Spicy Thai Chickpeas with Coconut, Lemongrass and Sweet Basil

Spicy Thai Chickpeas_blog
When I think of wholesome, satisfying and delicious vegetarian food, this is precisely the type of meal I envision.

But that wasn’t always the case.

Having been a slapdash vegetarian in my teens, I fell into the common rookie trap of gravitating towards pasta with oodles of cheese as the mainstay of my diet.  As yummy and addicting as that was, it was not exactly nourishing.  I then slowly discovered processed soy foods – veggie dog this, veggie ground that – full of sodium and plenty of other additives until I eventually wound my way to whole food sources of plant protein.

All to say, early exploring vegetarians tend to avoid animal flesh but are not necessarily educated about suitable plant based alternatives to protein, healthy fats and minerals.  The result is that we put ourselves at risk of developing nutrient deficiencies and conditions such as iron deficiency anemia, hypoglycemia, chronic fatigue and even depression.

The more you learn about healthful sources of plant based foods, the more options it invites for creating nourishing and delicious combinations.  Herbs, spices and sauces are especially helpful for flavouring vegetarian fare so don’t be shy; play around and see what combinations you like best.  I have a penchant for Thai cuisine so I often gravitate in this direction but the possibilities are endless.

Some of my favourite whole food sources of soy protein include: tofu, tempeh, edamame and miso. Other non-soy plant based proteins include: lentils, legumes, nuts and seeds, seitan, eggs and yes, some, dairy.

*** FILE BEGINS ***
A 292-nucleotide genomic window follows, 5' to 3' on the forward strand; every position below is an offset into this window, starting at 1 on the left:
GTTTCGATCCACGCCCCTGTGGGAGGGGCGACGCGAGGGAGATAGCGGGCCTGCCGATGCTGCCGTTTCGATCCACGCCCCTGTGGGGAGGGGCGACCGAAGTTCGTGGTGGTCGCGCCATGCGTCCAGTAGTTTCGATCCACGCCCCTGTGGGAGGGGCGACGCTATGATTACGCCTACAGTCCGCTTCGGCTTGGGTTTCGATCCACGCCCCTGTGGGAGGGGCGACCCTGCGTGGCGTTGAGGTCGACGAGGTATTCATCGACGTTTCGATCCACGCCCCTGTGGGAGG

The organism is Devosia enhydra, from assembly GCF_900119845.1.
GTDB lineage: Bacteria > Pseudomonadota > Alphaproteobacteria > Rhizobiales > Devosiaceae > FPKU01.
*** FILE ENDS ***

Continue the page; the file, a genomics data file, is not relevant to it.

Spicy Thai Chickpeas with Coconut, Lemongrass and Sweet Basil
  • 2 large yellow onions, peeled and coarsely chopped
  • 1 heaping Tbsp chili garlic sauce, or less as desired (it’s hot)
  • 1 large red bell pepper, sliced
  • 1 cup frozen edamame, simply run under hot water and drain
  • 3 cups cooked chickpea, thoroughly rinsed if using canned
  • 1 cup sliced crimini mushrooms
  • 1 generous nub of ginger, peeled and shaved*
  • 2 Tbsp curry
  • 2 tsp turmeric
  • 1 tsp cumin
  • 2 cups coconut milk
  • 1 cup vegetable stock
  • 2 limes, each cut into four quarters
  • 2 lemongrass stalks, ends and rough exterior casing removed
  • 2 Tbsp fish sauce,*optional* for non-vegetarians
  • 1 large bunch fresh basil, some torn into pieces and some left intact
Notes:I used a cast iron pan to illustrate this meal however you are probably best using a larger sized skillet, wok or pot if using the ingredient portions outlined above (otherwise, you can cut the recipe in half).

*Lately, I’ve been shaving ginger. Once the ginger is peeled, simply use a carrot or vegetable peeler to slice off thin shaved pieces of ginger. It works really well in recipes like this.

You can skip any of the spices that don’t appeal to you. This is just one version of the recipe but there are many others – it is fully open and awaiting your interpretation!


Serves 4-6

On stove top, sauté onion and chili garlic sauce with some olive oil in a large skillet, wok or pot set to low-medium heat until translucent, about 5 minutes or so.